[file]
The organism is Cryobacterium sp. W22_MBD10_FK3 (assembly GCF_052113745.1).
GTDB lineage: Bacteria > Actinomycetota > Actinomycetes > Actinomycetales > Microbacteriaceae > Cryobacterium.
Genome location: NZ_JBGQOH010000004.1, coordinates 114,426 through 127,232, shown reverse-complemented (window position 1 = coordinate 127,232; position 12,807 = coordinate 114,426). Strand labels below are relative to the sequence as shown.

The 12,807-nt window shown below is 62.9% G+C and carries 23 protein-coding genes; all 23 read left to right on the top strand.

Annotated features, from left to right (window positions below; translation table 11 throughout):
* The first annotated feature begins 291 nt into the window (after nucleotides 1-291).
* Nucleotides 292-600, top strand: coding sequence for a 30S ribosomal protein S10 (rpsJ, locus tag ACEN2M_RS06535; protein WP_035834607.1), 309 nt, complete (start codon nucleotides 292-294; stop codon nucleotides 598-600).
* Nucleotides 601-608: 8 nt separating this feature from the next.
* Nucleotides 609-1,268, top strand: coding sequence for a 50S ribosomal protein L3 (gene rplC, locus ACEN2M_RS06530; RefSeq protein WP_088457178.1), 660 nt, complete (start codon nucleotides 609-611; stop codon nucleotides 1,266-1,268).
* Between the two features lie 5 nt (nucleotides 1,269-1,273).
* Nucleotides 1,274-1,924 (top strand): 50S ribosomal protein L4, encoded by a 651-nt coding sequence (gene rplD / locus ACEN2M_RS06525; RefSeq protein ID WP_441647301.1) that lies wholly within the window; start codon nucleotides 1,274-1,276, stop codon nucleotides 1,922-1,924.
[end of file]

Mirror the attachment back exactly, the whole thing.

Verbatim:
The organism is Cryobacterium sp. W22_MBD10_FK3 (assembly GCF_052113745.1).
GTDB lineage: Bacteria > Actinomycetota > Actinomycetes > Actinomycetales > Microbacteriaceae > Cryobacterium.
Genome location: NZ_JBGQOH010000004.1, coordinates 114,426 through 127,232, shown reverse-complemented (window position 1 = coordinate 127,232; position 12,807 = coordinate 114,426). Strand labels below are relative to the sequence as shown.

The 12,807-nt window shown below is 62.9% G+C and carries 23 protein-coding genes; all 23 read left to right on the top strand.

Annotated features, from left to right (window positions below; translation table 11 throughout):
* The first annotated feature begins 291 nt into the window (after nucleotides 1-291).
* Nucleotides 292-600, top strand: coding sequence for a 30S ribosomal protein S10 (rpsJ, locus tag ACEN2M_RS06535; protein WP_035834607.1), 309 nt, complete (start codon nucleotides 292-294; stop codon nucleotides 598-600).
* Nucleotides 601-608: 8 nt separating this feature from the next.
* Nucleotides 609-1,268, top strand: coding sequence for a 50S ribosomal protein L3 (gene rplC, locus ACEN2M_RS06530; RefSeq protein WP_088457178.1), 660 nt, complete (start codon nucleotides 609-611; stop codon nucleotides 1,266-1,268).
* Between the two features lie 5 nt (nucleotides 1,269-1,273).
* Nucleotides 1,274-1,924 (top strand): 50S ribosomal protein L4, encoded by a 651-nt coding sequence (gene rplD / locus ACEN2M_RS06525; RefSeq protein ID WP_441647301.1) that lies wholly within the window; start codon nucleotides 1,274-1,276, stop codon nucleotides 1,922-1,924.